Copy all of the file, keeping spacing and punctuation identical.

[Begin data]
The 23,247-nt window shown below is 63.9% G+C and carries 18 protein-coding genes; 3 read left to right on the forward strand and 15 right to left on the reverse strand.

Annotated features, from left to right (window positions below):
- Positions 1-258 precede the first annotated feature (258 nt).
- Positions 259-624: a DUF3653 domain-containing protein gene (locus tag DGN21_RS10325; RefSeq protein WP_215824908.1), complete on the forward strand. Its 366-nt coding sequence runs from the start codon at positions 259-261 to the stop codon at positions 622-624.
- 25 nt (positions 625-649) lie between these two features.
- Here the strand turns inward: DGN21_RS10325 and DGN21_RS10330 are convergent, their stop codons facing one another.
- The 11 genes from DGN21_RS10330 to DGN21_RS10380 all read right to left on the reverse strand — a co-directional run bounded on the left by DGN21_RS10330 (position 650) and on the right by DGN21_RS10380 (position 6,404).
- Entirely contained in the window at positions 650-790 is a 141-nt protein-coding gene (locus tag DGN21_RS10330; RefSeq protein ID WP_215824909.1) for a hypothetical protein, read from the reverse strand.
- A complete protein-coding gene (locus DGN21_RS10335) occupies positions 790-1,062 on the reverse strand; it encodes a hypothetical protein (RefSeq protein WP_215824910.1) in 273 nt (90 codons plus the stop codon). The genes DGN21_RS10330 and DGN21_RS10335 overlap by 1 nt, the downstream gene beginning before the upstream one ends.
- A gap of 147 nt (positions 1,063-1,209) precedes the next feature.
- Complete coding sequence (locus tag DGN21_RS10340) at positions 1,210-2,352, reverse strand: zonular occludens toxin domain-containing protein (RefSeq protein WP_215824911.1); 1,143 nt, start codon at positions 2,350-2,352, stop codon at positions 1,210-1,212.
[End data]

The 23,247-nt window shown below is 63.9% G+C and carries 18 protein-coding genes; 3 read left to right on the forward strand and 15 right to left on the reverse strand.

Annotated features, from left to right (window positions below):
- Positions 1-258 precede the first annotated feature (258 nt).
- Positions 259-624: a DUF3653 domain-containing protein gene (locus tag DGN21_RS10325; RefSeq protein WP_215824908.1), complete on the forward strand. Its 366-nt coding sequence runs from the start codon at positions 259-261 to the stop codon at positions 622-624.
- 25 nt (positions 625-649) lie between these two features.
- Here the strand turns inward: DGN21_RS10325 and DGN21_RS10330 are convergent, their stop codons facing one another.
- The 11 genes from DGN21_RS10330 to DGN21_RS10380 all read right to left on the reverse strand — a co-directional run bounded on the left by DGN21_RS10330 (position 650) and on the right by DGN21_RS10380 (position 6,404).
- Entirely contained in the window at positions 650-790 is a 141-nt protein-coding gene (locus tag DGN21_RS10330; RefSeq protein ID WP_215824909.1) for a hypothetical protein, read from the reverse strand.
- A complete protein-coding gene (locus DGN21_RS10335) occupies positions 790-1,062 on the reverse strand; it encodes a hypothetical protein (RefSeq protein WP_215824910.1) in 273 nt (90 codons plus the stop codon). The genes DGN21_RS10330 and DGN21_RS10335 overlap by 1 nt, the downstream gene beginning before the upstream one ends.
- A gap of 147 nt (positions 1,063-1,209) precedes the next feature.
- Complete coding sequence (locus tag DGN21_RS10340) at positions 1,210-2,352, reverse strand: zonular occludens toxin domain-containing protein (RefSeq protein WP_215824911.1); 1,143 nt, start codon at positions 2,350-2,352, stop codon at positions 1,210-1,212.